In Israel, just about every immigrant has some kind of “family” that isn’t family, a generous soul or two who took them in and helped make a foreign land home.
And so it was with me. My Ima was a powerful woman, of almost no height whatsoever but of bountiful girth. Born outside of Baghdad, she lied about her age to get into nursing school, to make the money she needed to get herself, her parents, and her seven brothers and sisters to Israel in 1951. She didn’t clear 5 feet, but she moved mountains.
When I was 18 years old, I had the marvelous fortune to meet and be overwhelmed by her. I spent years attending weddings and eating Seders with those siblings and their children; I never left Ima’s apartment without buckets of food to fill my fridge. She died soon after teaching me how to make Iraqi kubeh.
Among my Ima’s best efforts was her son, a man I call “Achi,” my brother. Widowed early, Ima raised him on her own, and he turned out great: handsome, confident, the proud father of three lovely children, owner of an unusually spacious home in a sleepy bedroom suburb of Tel Aviv, his yard full of running kids and bountiful fruit trees.
And now, he wants out.
Not out of the suburb — he wants out of Israel. Or more accurately, he wants to get his kids out.
Having struggled for years with a growing, deepening sense of frustration with how Israel is run and the direction in which it appears headed, he now writes me emotional e-mails, occasionally in tears, about not wanting his children to build their lives in the country to which his mother escaped.
“I have reached the sad conclusion,” reads one note, “that if I want any kind of future for my kids, it isn’t in Israel… it’s a good time to start conspiring to get them out of here!” Later, on the phone, I asked if part of his reasoning is a desire that his children not be drafted. “Yes,” he said simply.
When I made aliyah in the mid-1980s, all of this would have been anathema, to my Achi and to Israeli society in general. Just as aliyah literally means ascent, the Hebrew for emigration is also corporeal: yerida, descent. In the 1980s, yordim were discussed with open contempt. To suggest that your Jewish children would be better off not serving in the Jewish army? Unheard of.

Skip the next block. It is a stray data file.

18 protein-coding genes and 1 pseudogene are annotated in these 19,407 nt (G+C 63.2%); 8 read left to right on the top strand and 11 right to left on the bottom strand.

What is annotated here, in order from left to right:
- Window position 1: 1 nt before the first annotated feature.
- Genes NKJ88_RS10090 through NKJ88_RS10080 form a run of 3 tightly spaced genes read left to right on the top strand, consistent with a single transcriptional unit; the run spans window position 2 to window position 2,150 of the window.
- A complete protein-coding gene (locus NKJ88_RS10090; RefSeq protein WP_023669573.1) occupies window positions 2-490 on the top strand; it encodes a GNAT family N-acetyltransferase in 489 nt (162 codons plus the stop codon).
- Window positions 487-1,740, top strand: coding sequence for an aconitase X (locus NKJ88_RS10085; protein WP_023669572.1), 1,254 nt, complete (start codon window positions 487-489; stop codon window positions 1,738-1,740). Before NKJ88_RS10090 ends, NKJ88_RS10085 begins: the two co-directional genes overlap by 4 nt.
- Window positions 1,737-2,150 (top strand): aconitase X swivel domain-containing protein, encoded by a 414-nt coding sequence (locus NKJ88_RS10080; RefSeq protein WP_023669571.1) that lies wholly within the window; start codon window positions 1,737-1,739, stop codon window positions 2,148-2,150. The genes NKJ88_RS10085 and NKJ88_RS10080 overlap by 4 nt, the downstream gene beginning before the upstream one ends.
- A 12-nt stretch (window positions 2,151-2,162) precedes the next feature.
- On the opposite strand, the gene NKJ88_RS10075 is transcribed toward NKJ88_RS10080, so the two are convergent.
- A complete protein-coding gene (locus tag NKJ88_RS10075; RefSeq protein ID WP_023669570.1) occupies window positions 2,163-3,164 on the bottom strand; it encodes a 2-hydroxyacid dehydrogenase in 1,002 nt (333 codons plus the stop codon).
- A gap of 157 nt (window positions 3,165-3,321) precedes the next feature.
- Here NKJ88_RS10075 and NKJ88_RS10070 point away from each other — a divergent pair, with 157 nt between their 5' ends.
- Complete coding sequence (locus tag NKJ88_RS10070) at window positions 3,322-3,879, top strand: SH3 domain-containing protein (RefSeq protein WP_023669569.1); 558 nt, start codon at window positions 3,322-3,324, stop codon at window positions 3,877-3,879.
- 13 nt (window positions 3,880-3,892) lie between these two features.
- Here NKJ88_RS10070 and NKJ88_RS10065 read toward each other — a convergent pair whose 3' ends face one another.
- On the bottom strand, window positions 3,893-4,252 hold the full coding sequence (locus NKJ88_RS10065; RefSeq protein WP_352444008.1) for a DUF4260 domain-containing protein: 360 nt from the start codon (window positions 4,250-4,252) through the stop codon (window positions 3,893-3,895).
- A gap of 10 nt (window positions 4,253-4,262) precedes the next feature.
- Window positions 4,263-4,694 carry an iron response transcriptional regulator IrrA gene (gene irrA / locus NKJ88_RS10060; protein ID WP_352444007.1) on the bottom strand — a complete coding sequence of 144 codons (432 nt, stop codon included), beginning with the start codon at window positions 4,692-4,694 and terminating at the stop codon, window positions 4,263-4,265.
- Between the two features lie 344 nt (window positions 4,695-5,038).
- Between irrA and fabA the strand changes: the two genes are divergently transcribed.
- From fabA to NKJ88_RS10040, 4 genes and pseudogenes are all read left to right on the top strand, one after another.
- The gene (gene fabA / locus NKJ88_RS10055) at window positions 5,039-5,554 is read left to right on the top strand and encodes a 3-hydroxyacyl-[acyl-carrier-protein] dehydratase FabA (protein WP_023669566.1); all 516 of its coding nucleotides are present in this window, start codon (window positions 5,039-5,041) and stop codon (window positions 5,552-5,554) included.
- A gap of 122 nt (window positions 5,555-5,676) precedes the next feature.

But here we are, and my Israeli brother is not, by any measure, alone. In 2006, the Absorption Ministry reported that there were some 600,000 Israelis living abroad. In 2005, the Interior Ministry and Central Bureau of Statistics reported that some 25,000 people left the country in that year alone, up from 19,000 in 2004. By way of contrast, 2006 saw about 4,200 come back.
I know third-generation survivors of Nazi Europe who have taken out German passports so that they can move to the European Union. Then there are the friends who moved back to Israel after a temporary stay in the E.U. because their visas to Canada didn’t come through. More than half a dozen friends from my 14 years in Israel have decamped — including myself.
My Jerusalem-bred husband and I left over politics, not wanting to raise our children in a country that appears incapable of taking responsibility for the mess it created with the occupation. The friends who hoped to move to Canada were looking for a more stable economy. The Germans just wanted more options. My Achi, for his part, is sick of it all.
The economy, he says. The endless wars. The corruption, the lack of respect for individual efforts and needs, the overwhelming social exhaustion. He can take it, but he wants something better for his kids. Everything, he says, feels hopeless.
Indeed, no less a figure than Avraham Burg, the Orthodox former head of the Jewish Agency and speaker of the Knesset, now has French citizenship and recently called on any Israeli who can to take out a foreign passport. In promoting his new book, “Defeating Hitler,” he said that he had begun writing out of sense of mourning over the loss of Israel. “Israeliness,” he told Ha’aretz, “has only body. It doesn’t have soul.”
I would disagree with that last thought — indeed, it is that very soul that I miss most, out here in the Diaspora — but I, too, have been mourning the loss of Israel. I know what I believed when I arrived on its shores, I know what mattered to those friends who have left and I see where my home — my one, true home — stands today.
It’s no longer enough to insist that Jews must live in their state, no longer enough to call people names if they choose not to. Something has to give, something has to change.
Or, as my husband said on a recent visit back, “If they want me to live here, they need to give me a reason.”
Emily Hauser, an Illinois-based freelance writer, is a regular contributor to the Chicago Tribune and Dallas Morning News.